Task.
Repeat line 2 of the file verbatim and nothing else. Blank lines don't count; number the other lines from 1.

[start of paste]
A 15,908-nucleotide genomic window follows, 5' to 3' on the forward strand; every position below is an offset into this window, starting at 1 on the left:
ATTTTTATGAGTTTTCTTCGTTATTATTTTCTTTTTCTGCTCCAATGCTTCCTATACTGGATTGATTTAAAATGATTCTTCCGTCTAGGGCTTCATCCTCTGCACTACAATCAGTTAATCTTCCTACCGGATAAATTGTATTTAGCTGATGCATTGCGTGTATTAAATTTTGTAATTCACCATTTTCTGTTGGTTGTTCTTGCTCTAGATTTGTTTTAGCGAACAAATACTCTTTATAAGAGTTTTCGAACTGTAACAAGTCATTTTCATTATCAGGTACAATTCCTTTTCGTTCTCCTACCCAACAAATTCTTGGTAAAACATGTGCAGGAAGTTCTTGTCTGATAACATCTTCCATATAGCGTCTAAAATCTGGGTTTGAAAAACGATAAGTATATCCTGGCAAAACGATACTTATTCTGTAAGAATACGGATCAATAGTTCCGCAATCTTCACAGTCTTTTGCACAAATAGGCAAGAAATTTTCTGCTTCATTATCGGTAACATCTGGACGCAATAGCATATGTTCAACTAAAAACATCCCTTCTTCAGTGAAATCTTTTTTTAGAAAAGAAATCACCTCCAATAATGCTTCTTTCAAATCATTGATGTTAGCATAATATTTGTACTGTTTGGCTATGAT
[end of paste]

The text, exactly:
ATTTTTATGAGTTTTCTTCGTTATTATTTTCTTTTTCTGCTCCAATGCTTCCTATACTGGATTGATTTAAAATGATTCTTCCGTCTAGGGCTTCATCCTCTGCACTACAATCAGTTAATCTTCCTACCGGATAAATTGTATTTAGCTGATGCATTGCGTGTATTAAATTTTGTAATTCACCATTTTCTGTTGGTTGTTCTTGCTCTAGATTTGTTTTAGCGAACAAATACTCTTTATAAGAGTTTTCGAACTGTAACAAGTCATTTTCATTATCAGGTACAATTCCTTTTCGTTCTCCTACCCAACAAATTCTTGGTAAAACATGTGCAGGAAGTTCTTGTCTGATAACATCTTCCATATAGCGTCTAAAATCTGGGTTTGAAAAACGATAAGTATATCCTGGCAAAACGATACTTATTCTGTAAGAATACGGATCAATAGTTCCGCAATCTTCACAGTCTTTTGCACAAATAGGCAAGAAATTTTCTGCTTCATTATCGGTAACATCTGGACGCAATAGCATATGTTCAACTAAAAACATCCCTTCTTCAGTGAAATCTTTTTTTAGAAAAGAAATCACCTCCAATAATGCTTCTTTCAAATCATTGATGTTAGCATAATATTTGTACTGTTTGGCTATGAT